2. The method of preparing a ferromagnetic powder having a. permanently adherent film thereover of black FeO, which comprises mixing an iron powder with from 1 to 2 by weight of a material selected from the group consisting of Although app arcntly drying and semi-drying oils, heating the resulting mixture in the presence of air to that temperature within the range of from 475 to 675 F. at which for the particular material selected reaction occurs to produce a film of black FeO on the surfaces of said powder, and maintaining such temperature until the reaction is complete, the heating being carried out at such a rate as to insure that the oil selected is not driven off before the reaction is complete.

3. The method of preparing a ferromagnetic powder of jet black color, which comprises mixing iron powder with from 1 to 2 by weight of linseed oil, heating the resulting mixture in the presence of air to a temperature of about 550 F. until said powder acquires a jet black color and cooling said powder, the heating being carried out at such ate as to insure that the oil selected is not driven off before the reaction is complete.

4:. The method of preparing a ferromagnetic powder of jet black color, which comprises mixing iron powder with from 1 to 2 by weight of corn oil, heating the resulting mixture in the presence of air to a temperature of about 483 F. until said powder acquires a jet black color and cooling said powder, the heating being carried out at such a rate as to insure that the oil selected is not driven off before the reaction is complete.

5. The method of preparing a ferromagnetic powder of jet black color, which comprises mixing iron powder with from 1 to 2 /z% by weight of soya bean oil, heating the resulting mixture in the presence of air to a temperature of about 610 F. until said powder acquires a jet black color and cooling said powder, the heating being carried out at such a rate as to insure that the oil selected is not driven off before the reaction is complete.

6. The method of preparing a ferromagnetic powder having a permanently adherent film thereover of black FeO, which com rises mixing an iron powder, of a size such that all of the powder passes through a SO-mesh screen with from 1 to 2 /z% by weight of a material selected from the group consisting of drying and semi-drying oils, heating the resulting mixture in the presence of air to that temperature within the range of from 475 to 675 F. at which for the particular material selected reaction occurs to produce a film of black FeO on the surfaces of said powder and maintaining said temperature for a period of time sufficient to produce a jet black film on said surfaces that is water repellent, the heating being carried out at such a rate as to insure that the oil selected is not driven off before the reaction is complete.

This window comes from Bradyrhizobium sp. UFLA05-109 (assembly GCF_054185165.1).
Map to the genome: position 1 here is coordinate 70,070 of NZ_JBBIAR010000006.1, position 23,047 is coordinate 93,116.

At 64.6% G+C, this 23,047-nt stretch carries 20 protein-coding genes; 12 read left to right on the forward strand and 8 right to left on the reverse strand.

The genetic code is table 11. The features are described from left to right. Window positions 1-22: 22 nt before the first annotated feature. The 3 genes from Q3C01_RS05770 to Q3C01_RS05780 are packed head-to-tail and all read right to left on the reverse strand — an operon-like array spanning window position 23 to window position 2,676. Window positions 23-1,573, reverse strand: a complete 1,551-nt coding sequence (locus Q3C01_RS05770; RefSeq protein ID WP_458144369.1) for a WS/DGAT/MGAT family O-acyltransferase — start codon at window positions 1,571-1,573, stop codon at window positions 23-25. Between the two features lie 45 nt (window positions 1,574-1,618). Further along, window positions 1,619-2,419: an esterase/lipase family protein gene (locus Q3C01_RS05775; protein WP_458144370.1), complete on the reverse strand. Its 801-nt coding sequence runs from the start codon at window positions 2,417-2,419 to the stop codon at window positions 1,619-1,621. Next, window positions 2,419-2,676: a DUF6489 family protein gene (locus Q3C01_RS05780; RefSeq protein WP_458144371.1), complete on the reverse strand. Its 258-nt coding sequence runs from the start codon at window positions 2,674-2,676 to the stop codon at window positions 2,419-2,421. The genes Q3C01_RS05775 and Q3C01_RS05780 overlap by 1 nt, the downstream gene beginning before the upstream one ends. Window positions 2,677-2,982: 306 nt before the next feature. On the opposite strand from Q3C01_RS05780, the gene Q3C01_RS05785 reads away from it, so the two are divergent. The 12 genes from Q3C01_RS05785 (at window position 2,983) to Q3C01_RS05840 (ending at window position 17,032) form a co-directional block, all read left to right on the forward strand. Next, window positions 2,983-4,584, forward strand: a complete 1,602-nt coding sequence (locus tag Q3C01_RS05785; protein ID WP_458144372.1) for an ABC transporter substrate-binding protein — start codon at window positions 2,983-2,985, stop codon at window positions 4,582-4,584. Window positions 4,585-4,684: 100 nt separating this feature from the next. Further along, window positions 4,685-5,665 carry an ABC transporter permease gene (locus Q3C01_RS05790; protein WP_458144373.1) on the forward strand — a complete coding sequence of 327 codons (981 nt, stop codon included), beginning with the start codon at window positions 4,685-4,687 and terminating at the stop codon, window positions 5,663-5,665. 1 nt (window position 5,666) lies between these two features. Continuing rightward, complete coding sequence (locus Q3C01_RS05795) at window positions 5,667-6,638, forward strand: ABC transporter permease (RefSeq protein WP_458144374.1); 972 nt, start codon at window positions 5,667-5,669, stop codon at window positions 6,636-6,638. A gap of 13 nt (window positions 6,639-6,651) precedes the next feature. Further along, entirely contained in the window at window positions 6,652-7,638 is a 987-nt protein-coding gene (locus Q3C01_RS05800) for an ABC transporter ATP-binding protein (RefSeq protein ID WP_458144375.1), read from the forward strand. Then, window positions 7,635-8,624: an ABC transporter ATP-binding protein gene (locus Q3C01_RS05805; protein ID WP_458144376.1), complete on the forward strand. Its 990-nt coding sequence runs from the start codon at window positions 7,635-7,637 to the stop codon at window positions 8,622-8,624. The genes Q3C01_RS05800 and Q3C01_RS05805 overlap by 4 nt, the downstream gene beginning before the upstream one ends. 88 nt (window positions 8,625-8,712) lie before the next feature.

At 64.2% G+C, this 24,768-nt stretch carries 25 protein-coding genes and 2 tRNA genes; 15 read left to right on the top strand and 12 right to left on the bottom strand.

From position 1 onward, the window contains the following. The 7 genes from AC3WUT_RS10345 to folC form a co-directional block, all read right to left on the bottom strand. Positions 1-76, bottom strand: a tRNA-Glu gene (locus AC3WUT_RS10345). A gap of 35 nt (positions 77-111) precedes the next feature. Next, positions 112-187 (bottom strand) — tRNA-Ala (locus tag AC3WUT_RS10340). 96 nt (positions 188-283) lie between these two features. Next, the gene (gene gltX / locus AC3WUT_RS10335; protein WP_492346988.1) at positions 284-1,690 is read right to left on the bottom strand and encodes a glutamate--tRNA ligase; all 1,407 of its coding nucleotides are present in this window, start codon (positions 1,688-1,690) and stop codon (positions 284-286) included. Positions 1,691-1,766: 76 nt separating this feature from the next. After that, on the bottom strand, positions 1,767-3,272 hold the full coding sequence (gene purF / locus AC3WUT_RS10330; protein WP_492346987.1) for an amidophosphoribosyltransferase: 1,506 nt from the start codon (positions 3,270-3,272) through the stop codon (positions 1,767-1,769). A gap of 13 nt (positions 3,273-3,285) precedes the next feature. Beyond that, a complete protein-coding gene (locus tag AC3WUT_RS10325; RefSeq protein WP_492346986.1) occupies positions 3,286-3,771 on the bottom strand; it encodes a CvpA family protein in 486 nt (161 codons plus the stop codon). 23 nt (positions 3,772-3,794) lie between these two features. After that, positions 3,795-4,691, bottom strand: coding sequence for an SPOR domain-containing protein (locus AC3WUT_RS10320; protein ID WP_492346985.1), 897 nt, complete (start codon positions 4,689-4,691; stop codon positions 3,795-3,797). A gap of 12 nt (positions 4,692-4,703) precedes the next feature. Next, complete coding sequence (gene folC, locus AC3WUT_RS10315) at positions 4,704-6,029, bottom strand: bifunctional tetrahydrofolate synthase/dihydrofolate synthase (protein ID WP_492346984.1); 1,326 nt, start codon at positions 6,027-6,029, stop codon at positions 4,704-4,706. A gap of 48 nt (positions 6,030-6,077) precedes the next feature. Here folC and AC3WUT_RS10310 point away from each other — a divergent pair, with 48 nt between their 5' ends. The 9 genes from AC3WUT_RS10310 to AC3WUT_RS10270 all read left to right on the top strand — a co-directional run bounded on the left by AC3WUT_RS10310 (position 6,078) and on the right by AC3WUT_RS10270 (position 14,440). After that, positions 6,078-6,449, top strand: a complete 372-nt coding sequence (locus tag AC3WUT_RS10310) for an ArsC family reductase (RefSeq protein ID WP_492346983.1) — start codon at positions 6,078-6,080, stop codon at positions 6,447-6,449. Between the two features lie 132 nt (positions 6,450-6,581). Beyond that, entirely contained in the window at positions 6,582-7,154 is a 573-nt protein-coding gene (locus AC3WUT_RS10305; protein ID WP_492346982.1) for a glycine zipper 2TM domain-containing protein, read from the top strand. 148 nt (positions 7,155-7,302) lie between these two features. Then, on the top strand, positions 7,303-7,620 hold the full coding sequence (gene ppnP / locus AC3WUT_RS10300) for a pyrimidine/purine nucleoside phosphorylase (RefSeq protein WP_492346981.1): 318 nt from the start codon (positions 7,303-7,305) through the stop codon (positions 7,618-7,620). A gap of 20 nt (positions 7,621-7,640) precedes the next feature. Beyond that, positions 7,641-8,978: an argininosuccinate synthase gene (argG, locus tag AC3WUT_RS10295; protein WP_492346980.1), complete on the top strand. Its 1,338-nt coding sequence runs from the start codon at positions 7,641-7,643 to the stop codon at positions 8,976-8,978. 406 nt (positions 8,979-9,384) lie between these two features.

ROBERT J. KERR.

REFERENCES CITED The following references are of record in the file of this patent:

UNITED STATES PATENTS Number Name Date 40,964 Tucker Dec. 15, 1863 77,186 Green Apr. 28, 1868 1,274,952 Speed Aug. 6, 1918 1,362,213 Andrews Dec. 14, 1920 1,383,703 Elmen July 5, 1921 2,064,771 Vogt Dec. 15, 1936 FOREIGN PATENTS Number Country Date 463,511 Great Britain Apr. 1, 1937

Patent Citations
Cited PatentFiling datePublication dateApplicantTitle
US40964 *Dec 15, 1863 Improved process of bronzing or coloring iron
US77186 *Apr 28, 1868 gbeene
US1274952 *Apr 6, 1916Aug 6, 1918Western Electric CoMagnet-core.
US1362213 *Dec 22, 1919Dec 14, 1920Ernest P AndrewsRust-proofing process
US1383703 *Jan 21, 1920Jul 5, 1921Western Electric CoMethod of insulating metal particles
US2064771 *Jun 8, 1933Dec 15, 1936Ferrocart Corp Of AmericaHigh frequency coil
GB463511A * Title not available
Referenced by
Citing PatentFiling datePublication dateApplicantTitle
US2766108 *Jun 30, 1955Oct 9, 1956Bethlehem Steel CorpMethod of deactivating sponge iron
US3983305 *Mar 10, 1975Sep 28, 1976National Steel CorporationMethod of increasing the corrosion resistance and improving the organic coating characteristics of cold rolled steel and the products thus prepared
US4456484 *Aug 4, 1983Jun 26, 1984Gte Products CorporationMixture of metal carbide, metal binder and organic amide
US5394610 *Jun 10, 1993Mar 7, 1995Siemens AktiengesellschaftCatalytic converter and method for producing the same
Classifications
U.S. Classification148/287, 252/62.55, 252/62.53, 73/104
International ClassificationH01F1/12, H01F1/24
Cooperative ClassificationH01F1/24
European ClassificationH01F1/24